I woke up at 6:30 AM, checked on my meter which said 92 while my Dexcom said 90. Good start. Then I lay on on my arm where my sensor is; my sensor was now under the weight of my upper body. Presto – the next three numbers drop down on my Dexcom to 64 within 15 minutes (3 readings). I then rolled off the sensor, and sure enough the next four numbers take me right back up to 92.

 

IMG_8204.jpgIMG_E8206.jpg

 

I can’t believe Dexcom doesn’t talk about this. I searched the web and found nothing from the company, only reporting from other patient users. Thank god for that. There must be many users making inaccurate dosing decisions based on these false readings.

If you wear the sensor on your upper arm, how do you avoid this problem? And c’mon Dexcom tell it like it is. You know people are wearing it on various body sites, not exclusively the abdomen, the one place for which you submitted FDA approval.

7 years of HuffPost writing ends

Screen Shot 2018-01-18 at 4.49.06 PM.png

Today the email went out: HuffPost is closing its platform to contributing bloggers. For me, it’s the end of an era, and about seven years of writing as expert an article as I could. Yes, it’s true, we were never paid, but the reward was of course in visibility and sharing my point of view.

I still remember my first post was about Dr. Oz giving a distorted explanation about diabetes on the Oprah show. And so I wrote, “An Open Letter To Oprah Winfrey and Gayle King.” And it got published! Admittedly, it was thrilling too see my work published week after week, month after month.

The explanation directly from HuffPost to its bloggers for closing the contributor’s platform is vague. Here’s just a piece of it –

Today, with the proliferation of social media and self-publishing platforms across the web, people have many more opportunities to share their thoughts and opinions online. At the same time, the quantity and volume of noise means truly being heard is harder than ever. Those who are willing to shout the loudest often drown out new, more-deserving voices. The same has proven to be true on our own platform.

It is with this in mind that we have made the decision to close the contributors platform on our U.S. site.

As they say, everything changes. I will post from time to time going forward on Thrive Global. My first article for Thrive appeared in November, “The most important thing we’ve forgotten in healthcare.”

I will also continue to blog here. Over the next few weeks, I plan to post here the Top 10 articles I’ve written on the Huffington Post during the past seven years.

For now, I leave you with my most read article that got a voluminous amount of likes and shares – Type 1 Diabetes Finally Explained.  So many people wrote to tell me how much it meant to them and how they could now talk to their friends and family about diabetes in a way that they would understand. It moved me no end.

The link to almost all my Huffington Post articles is here. Most are timeless.

Thank you HuffPost for the great run and for putting my voice on the global stage.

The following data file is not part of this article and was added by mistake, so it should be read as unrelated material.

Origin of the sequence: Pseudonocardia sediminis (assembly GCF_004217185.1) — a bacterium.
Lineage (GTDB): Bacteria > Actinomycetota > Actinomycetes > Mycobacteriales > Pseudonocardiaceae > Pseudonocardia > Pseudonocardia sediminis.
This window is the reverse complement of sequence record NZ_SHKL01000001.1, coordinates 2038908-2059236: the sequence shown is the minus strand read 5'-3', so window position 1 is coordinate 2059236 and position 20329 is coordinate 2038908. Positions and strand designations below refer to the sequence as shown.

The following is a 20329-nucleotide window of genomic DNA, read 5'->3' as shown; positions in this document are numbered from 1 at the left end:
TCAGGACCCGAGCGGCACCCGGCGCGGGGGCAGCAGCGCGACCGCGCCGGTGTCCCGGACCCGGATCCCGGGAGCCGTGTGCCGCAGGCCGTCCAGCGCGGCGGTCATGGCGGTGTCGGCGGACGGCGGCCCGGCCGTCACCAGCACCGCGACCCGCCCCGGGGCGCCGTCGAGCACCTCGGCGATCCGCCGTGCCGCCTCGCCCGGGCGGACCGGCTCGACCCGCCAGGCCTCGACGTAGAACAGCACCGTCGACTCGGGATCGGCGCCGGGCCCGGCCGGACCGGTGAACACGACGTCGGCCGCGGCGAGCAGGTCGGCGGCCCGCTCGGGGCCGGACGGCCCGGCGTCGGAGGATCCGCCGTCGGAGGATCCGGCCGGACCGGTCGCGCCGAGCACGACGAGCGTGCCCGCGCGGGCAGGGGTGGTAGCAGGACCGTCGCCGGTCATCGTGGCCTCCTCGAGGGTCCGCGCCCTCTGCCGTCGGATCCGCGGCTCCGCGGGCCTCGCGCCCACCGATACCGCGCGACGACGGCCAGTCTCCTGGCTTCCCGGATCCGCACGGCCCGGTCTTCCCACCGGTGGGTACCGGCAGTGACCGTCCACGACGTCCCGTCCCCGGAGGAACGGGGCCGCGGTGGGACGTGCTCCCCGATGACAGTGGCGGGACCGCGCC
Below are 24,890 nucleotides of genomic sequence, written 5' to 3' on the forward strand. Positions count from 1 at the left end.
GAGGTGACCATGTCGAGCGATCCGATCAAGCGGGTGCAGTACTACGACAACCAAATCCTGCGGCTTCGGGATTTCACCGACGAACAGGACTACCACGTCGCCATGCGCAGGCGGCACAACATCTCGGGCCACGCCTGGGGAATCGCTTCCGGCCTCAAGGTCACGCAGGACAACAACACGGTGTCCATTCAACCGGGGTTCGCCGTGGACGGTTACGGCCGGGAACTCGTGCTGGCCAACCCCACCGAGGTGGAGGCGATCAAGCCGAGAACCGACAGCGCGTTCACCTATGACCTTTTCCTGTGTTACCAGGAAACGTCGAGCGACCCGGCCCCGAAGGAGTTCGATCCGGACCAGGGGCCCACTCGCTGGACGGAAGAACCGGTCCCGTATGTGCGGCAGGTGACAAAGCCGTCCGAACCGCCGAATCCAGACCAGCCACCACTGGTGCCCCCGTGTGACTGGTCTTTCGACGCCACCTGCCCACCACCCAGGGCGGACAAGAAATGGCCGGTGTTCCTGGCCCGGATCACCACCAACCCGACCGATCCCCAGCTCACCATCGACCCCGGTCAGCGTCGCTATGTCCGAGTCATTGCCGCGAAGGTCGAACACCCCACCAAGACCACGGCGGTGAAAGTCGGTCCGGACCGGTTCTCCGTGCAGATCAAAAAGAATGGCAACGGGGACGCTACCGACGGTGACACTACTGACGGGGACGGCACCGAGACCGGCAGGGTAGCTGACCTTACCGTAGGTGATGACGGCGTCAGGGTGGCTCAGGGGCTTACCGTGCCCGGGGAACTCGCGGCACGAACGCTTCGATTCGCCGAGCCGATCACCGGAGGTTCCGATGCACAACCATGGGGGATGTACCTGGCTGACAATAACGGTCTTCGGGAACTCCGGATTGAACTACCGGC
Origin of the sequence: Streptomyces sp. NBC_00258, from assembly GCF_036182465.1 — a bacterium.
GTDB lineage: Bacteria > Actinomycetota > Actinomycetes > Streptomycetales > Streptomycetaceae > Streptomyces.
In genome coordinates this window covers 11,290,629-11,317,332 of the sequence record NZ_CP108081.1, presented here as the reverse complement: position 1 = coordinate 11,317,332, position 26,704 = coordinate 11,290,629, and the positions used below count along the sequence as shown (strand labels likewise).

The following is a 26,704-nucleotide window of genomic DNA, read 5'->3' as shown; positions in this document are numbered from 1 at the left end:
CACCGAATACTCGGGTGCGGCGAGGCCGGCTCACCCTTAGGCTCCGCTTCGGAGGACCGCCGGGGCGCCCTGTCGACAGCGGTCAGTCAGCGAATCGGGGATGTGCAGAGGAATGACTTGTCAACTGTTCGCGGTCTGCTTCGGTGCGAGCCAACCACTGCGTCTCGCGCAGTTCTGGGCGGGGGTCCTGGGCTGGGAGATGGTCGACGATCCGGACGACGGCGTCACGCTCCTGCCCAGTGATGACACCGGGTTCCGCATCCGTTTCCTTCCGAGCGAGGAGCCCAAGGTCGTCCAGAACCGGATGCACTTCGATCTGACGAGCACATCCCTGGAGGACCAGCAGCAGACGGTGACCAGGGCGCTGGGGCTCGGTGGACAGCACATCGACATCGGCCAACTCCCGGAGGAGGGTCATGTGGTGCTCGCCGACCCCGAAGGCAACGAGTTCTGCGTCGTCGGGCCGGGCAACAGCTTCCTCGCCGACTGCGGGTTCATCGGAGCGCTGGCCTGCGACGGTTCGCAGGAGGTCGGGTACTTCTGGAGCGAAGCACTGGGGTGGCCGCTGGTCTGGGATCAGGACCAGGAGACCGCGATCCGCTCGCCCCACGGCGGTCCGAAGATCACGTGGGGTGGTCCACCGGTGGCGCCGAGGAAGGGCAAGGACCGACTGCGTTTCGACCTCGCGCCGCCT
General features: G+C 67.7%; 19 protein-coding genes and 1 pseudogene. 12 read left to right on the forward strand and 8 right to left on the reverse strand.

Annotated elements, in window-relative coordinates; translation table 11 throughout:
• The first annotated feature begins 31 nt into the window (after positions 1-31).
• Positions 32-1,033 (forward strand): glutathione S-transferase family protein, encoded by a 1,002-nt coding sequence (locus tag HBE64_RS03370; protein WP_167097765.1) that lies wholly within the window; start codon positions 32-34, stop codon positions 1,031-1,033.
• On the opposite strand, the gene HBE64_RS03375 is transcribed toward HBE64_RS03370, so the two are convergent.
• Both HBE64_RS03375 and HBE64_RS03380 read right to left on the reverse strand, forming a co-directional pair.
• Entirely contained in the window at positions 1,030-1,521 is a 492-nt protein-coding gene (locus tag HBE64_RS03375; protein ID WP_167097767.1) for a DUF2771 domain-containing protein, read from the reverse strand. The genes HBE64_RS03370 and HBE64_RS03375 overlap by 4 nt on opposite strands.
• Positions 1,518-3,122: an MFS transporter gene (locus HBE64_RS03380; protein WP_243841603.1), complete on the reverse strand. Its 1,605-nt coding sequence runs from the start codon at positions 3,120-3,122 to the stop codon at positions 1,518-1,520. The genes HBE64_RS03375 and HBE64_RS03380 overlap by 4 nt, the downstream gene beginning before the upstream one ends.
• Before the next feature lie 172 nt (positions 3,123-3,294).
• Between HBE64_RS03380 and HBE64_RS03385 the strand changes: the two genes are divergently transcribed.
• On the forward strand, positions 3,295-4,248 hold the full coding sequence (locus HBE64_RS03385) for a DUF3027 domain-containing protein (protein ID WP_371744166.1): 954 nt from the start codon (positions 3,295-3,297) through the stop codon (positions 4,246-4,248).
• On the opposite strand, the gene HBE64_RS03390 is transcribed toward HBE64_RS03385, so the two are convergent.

Can you get complications despite good diabetes management?

In a word, “yes.”

I pose the question because someone I know who’s diabetes-savvy posted this on Facebook today:

 

Screen Shot 2018-01-17 at 10.05.40 PM.png

Melissa Lee, amazing fellow T1D, then posted an article I’d written about this topic in response:

Screen Shot 2018-01-17 at 10.07.37 PM.png

It made me go back and re-read my own post that I had written a while back (originally for HuffPost, reprinted on a sweetlife.com). It’s exactly about my personal experience of working hard at my diabetes management yet complications still come.

Excerpt from the post:

“Now you see me, now you don’t, diabetes. You are there and not there. I can forget you, but never as long as for a day. And while I know I’m better off working to keep my diabetes well managed to have my best chance to keep complications at bay – and I am very positive most of the time, even seeing gifts I’ve gained from having diabetes – I also know I cannot control anything.”
As Stacey asks above, it points out that we who live with diabetes need to know complications are not necessarily a reflection of our efforts. And people who don’t have diabetes need to understand that you can manage diabetes tightly and still get complications. There is no blame to be placed, it’s the nature of diabetes, and the spin of the dice.
That said, this is not to discourage you, but to say the best you can do is your best, and doing so, take some comfort in that.

 

 

Has being down under turned my blood sugar upside down?

No way to tell for sure if my blood sugar has gone the way of toilets down here in Australia, cycling the other way ’round, but certainly being out of my routine has made my numbers more volatile.

So, like my fellow type 1s suggest, I’m going to give myself some space, stop the critical self-talk and know once I’m home and back in my routine, everything will normalize.

Let’s face it, you can fret over all the unexpected foods, events, and as a consequence numbers, or accept that’s life for a few weeks.

Meanwhile, there’s no end of adventures – Zoofari, wine, exotic animals and gorgeous blueberries! Sorry about everyone who’s freezing while it’s 88 F and sun, sun, sun.

vineyard.jpgprinthie.jpgGeese.jpgBar.jpgIMG_8100.JPGunnamed.png